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A new report sounds the alarm bell for women working in the NHS, particularly mothers, who face well being pressures at both work and home.
The NHS Confederation has sounded an alarm that it risks losing women workers who make up the largest proportion of its workforce due to stress and exhaustion as a result of the different pressures on them of Covid-19.
The survey, carried out by the NHS Confederation’s Health and Care Women Leaders Network, received responses from more than 1,300 women working across health and care in England.
It shows almost three quarters of respondents (72 per cent) – including managers, nurses, admin staff, doctors and allied health professionals – reported that their job had a greater negative impact than usual on their emotional wellbeing as a result of the pandemic. More than half (52 per cent) had suffered a negative impact on their physical health.
The survey was carried out in June, two months after the national peak in hospital admissions for coronavirus had passed, and shows the longer lasting impact the disease has had on women, including caring responsibilities at home.
For example, since the start of lockdown, respondents reported that they took on an average of 11.22 additional hours each week of non-work caring responsibilities, but only reduced their working hours to take account of these responsibilities by 1.44 hours each week.
However, many also reported positive experiences about the strong managerial support they received, as well as how the pandemic brought teams closer together and reduced administrative tasks.
Nevertheless, the Health and Care Women Leaders Network is concerned that if the issues around mental and physical well being are not addressed, it could intensify burnout across the sector at a time when the NHS may be under renewed pressure. It is also worried about the impact on women’s career progression in the NHS.
Samantha Allen, chair of the NHS Confederation’s Health and Care Women Leaders Network and chief executive of Sussex Partnership NHS Foundation Trust, said: “Women make up more than three-quarters of the NHS workforce, so we cannot afford to let these issues be ignored. Now more than ever, women across health and care must have access to the right support so that we can minimise the risk of burnout, protect their wellbeing, and make sure they are mentally and physically healthy enough to continue to care for and support our communities.”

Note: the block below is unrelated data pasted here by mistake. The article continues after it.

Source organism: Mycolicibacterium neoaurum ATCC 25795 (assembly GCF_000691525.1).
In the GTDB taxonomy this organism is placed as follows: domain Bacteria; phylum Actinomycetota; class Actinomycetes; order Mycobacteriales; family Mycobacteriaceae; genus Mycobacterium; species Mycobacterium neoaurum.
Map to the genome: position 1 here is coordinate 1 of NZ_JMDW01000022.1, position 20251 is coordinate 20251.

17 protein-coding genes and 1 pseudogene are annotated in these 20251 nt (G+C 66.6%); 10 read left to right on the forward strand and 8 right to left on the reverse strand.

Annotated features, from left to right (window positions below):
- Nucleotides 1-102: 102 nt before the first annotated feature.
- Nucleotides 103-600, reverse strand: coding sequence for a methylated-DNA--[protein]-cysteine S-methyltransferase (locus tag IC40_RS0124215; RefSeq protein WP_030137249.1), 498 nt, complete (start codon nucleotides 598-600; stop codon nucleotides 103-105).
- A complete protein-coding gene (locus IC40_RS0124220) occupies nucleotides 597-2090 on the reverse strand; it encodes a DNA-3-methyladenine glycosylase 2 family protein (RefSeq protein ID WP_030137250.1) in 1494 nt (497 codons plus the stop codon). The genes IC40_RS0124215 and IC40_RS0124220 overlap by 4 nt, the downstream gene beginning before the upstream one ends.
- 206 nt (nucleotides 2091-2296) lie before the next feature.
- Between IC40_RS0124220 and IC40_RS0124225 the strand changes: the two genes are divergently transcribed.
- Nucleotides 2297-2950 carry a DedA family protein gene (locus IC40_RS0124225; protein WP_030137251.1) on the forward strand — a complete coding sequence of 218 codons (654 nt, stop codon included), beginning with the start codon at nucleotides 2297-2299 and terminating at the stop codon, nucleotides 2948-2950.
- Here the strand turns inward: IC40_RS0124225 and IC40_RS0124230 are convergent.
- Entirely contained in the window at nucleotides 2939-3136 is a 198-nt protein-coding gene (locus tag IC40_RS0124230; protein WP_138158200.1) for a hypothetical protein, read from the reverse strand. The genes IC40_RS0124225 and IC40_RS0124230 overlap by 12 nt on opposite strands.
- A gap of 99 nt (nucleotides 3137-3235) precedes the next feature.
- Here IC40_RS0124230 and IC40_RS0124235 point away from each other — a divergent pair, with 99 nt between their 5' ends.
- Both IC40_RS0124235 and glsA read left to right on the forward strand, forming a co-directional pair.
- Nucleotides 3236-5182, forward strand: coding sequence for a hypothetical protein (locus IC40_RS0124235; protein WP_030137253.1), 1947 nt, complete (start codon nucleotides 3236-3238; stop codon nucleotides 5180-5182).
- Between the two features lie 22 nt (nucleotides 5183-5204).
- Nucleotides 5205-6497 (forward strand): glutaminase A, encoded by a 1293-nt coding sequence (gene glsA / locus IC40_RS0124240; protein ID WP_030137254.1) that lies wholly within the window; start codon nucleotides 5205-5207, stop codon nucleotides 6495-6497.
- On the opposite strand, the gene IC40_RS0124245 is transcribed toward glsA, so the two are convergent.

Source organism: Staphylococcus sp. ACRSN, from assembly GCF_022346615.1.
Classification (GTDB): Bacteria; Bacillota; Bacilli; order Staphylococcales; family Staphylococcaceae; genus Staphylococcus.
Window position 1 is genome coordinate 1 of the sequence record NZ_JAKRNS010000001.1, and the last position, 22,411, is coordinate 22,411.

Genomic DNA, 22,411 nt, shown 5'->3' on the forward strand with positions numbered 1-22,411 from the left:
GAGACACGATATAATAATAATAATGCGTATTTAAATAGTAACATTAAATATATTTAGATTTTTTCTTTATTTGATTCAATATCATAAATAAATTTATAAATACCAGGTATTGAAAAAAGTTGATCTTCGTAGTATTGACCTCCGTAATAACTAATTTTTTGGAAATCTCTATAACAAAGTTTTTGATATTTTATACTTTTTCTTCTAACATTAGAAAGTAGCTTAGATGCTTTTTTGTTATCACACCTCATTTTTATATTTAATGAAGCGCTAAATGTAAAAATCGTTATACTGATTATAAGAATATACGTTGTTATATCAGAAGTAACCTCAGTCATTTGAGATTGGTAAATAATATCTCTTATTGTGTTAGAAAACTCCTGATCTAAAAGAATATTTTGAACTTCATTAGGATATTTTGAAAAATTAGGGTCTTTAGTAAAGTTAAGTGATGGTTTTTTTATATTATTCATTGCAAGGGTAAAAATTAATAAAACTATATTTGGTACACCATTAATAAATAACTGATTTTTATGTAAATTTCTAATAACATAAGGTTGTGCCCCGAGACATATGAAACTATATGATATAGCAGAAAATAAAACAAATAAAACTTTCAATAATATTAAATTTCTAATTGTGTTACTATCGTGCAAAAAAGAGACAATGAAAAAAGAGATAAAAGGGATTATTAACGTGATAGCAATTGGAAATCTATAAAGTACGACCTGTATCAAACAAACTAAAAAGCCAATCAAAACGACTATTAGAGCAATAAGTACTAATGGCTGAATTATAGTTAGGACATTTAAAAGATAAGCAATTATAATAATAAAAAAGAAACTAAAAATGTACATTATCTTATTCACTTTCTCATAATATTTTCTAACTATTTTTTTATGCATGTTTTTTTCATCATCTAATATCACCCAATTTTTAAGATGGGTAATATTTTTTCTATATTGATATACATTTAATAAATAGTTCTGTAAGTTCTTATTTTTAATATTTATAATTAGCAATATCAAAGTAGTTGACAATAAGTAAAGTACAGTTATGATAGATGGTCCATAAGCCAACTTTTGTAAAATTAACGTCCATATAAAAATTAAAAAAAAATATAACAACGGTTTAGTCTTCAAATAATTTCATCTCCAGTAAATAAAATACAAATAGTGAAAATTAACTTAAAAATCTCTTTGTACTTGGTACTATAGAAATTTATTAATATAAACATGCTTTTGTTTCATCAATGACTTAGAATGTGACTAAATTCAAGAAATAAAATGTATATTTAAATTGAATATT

Elsewhere in the survey, health and care staff from BME backgrounds reported feeling traumatised by the disproportionate impact of the virus, compounded by concerns over risk assessments not being performed in a timely manner, if at all. Dr Henrietta Hughes, National Guardian for the NHS, said: “The responses that show the barriers that continue to be faced by Black, and Minority Ethnic colleagues to speak up are particularly shocking. It shows the critical role which managers play in fostering a culture where we feel safe to share these concerns or be signposted to alternative speaking up channels and to keep our NHS People Promise that ‘we each have a voice that counts’.”
In response, the network has produced 10 recommendations for action, including a call for flexible working requests to be accommodated unless there are exceptional reasons why this is not possible; a particular focus on the well being needs of working mums; the urgent appointment of well being champions; discouragement of unpaid overtime; a focus on safety and appropriate PPE; support for workers to speak out about concerns; a review of homeworking policies and the provision of domestic violence information to all staff working across health and care.